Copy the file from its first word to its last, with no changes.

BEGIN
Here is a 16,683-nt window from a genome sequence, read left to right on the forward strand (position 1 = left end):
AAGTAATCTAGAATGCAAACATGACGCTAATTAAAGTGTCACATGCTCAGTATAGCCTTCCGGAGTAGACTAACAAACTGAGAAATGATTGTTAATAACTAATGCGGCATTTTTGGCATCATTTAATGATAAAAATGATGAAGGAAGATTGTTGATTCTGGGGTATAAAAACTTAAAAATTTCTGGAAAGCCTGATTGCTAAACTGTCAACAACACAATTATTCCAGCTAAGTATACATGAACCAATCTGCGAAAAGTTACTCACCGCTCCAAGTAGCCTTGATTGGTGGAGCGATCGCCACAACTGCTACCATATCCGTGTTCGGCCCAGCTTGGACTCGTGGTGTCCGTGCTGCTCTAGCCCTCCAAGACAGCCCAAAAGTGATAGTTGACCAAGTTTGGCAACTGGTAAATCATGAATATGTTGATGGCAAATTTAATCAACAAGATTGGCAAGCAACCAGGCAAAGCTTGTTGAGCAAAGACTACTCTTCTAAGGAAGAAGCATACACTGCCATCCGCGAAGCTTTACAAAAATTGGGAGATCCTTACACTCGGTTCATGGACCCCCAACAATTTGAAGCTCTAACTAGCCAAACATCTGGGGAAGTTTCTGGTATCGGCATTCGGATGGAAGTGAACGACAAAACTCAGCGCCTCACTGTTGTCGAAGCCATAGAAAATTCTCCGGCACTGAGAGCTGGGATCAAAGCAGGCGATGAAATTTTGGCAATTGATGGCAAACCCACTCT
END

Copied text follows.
Here is a 16,683-nt window from a genome sequence, read left to right on the forward strand (position 1 = left end):
AAGTAATCTAGAATGCAAACATGACGCTAATTAAAGTGTCACATGCTCAGTATAGCCTTCCGGAGTAGACTAACAAACTGAGAAATGATTGTTAATAACTAATGCGGCATTTTTGGCATCATTTAATGATAAAAATGATGAAGGAAGATTGTTGATTCTGGGGTATAAAAACTTAAAAATTTCTGGAAAGCCTGATTGCTAAACTGTCAACAACACAATTATTCCAGCTAAGTATACATGAACCAATCTGCGAAAAGTTACTCACCGCTCCAAGTAGCCTTGATTGGTGGAGCGATCGCCACAACTGCTACCATATCCGTGTTCGGCCCAGCTTGGACTCGTGGTGTCCGTGCTGCTCTAGCCCTCCAAGACAGCCCAAAAGTGATAGTTGACCAAGTTTGGCAACTGGTAAATCATGAATATGTTGATGGCAAATTTAATCAACAAGATTGGCAAGCAACCAGGCAAAGCTTGTTGAGCAAAGACTACTCTTCTAAGGAAGAAGCATACACTGCCATCCGCGAAGCTTTACAAAAATTGGGAGATCCTTACACTCGGTTCATGGACCCCCAACAATTTGAAGCTCTAACTAGCCAAACATCTGGGGAAGTTTCTGGTATCGGCATTCGGATGGAAGTGAACGACAAAACTCAGCGCCTCACTGTTGTCGAAGCCATAGAAAATTCTCCGGCACTGAGAGCTGGGATCAAAGCAGGCGATGAAATTTTGGCAATTGATGGCAAACCCACTCT